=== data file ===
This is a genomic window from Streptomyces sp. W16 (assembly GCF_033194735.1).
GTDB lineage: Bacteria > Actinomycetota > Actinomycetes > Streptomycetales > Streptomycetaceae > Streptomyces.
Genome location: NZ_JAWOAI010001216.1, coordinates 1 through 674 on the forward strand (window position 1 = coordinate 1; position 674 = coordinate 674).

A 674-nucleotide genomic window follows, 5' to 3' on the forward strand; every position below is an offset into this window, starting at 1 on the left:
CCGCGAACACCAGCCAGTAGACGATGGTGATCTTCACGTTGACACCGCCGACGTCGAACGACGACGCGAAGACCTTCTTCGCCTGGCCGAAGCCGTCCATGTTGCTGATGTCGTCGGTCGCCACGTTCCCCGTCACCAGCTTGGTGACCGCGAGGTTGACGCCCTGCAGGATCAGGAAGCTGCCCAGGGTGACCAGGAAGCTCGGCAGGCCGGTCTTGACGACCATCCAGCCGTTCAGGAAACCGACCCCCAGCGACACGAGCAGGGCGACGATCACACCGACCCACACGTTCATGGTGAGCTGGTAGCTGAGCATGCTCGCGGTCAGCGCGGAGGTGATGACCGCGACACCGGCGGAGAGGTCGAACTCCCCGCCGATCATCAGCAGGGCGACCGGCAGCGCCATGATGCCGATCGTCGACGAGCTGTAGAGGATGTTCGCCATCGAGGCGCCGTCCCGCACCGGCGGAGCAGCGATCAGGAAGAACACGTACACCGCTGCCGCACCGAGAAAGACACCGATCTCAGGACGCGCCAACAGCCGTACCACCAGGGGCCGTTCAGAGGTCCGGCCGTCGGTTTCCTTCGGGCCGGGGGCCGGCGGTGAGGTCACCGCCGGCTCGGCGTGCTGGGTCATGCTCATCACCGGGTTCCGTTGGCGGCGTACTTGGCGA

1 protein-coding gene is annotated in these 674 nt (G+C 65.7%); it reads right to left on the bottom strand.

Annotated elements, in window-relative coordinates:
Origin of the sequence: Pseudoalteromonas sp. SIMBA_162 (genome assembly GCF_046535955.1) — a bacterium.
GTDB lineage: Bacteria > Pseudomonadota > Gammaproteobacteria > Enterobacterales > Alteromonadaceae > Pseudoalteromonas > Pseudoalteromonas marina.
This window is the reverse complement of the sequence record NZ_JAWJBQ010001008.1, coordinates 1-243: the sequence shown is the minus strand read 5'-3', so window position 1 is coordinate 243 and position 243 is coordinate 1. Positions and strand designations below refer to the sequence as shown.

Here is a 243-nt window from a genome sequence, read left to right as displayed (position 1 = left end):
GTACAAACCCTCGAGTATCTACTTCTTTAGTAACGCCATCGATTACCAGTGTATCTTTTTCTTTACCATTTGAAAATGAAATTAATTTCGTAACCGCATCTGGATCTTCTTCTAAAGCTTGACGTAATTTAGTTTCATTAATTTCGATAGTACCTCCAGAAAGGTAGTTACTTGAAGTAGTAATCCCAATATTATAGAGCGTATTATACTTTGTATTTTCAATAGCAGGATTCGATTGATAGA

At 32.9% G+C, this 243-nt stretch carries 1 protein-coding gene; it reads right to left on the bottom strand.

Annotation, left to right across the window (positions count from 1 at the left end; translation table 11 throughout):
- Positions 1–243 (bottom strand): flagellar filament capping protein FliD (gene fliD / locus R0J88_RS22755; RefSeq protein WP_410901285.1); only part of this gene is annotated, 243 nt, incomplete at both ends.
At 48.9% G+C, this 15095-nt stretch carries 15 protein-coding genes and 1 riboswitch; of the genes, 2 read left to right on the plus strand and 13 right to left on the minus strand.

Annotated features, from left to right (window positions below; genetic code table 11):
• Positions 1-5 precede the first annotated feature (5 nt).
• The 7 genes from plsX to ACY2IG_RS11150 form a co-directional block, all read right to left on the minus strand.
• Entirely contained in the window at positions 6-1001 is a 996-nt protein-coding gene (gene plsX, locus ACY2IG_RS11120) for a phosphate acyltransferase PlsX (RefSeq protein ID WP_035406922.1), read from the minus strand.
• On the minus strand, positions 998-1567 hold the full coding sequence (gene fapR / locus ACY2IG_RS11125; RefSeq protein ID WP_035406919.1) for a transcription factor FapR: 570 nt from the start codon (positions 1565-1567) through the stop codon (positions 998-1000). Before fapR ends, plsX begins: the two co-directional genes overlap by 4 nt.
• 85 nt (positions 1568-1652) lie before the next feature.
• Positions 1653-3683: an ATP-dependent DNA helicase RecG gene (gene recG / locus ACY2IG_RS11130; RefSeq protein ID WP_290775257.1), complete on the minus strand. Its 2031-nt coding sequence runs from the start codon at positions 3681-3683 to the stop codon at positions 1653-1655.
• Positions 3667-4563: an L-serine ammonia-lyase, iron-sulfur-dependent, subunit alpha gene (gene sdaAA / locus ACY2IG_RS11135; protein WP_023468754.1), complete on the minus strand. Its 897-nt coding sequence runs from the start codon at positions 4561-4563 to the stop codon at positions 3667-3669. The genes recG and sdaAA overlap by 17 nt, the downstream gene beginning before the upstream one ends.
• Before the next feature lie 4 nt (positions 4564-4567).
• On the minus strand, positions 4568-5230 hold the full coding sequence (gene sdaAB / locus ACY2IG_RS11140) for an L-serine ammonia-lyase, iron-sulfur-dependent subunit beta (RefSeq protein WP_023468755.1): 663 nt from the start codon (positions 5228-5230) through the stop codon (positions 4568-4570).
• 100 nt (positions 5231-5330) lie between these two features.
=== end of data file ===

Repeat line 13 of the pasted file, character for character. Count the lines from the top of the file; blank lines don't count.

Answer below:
At 32.9% G+C, this 243-nt stretch carries 1 protein-coding gene; it reads right to left on the bottom strand.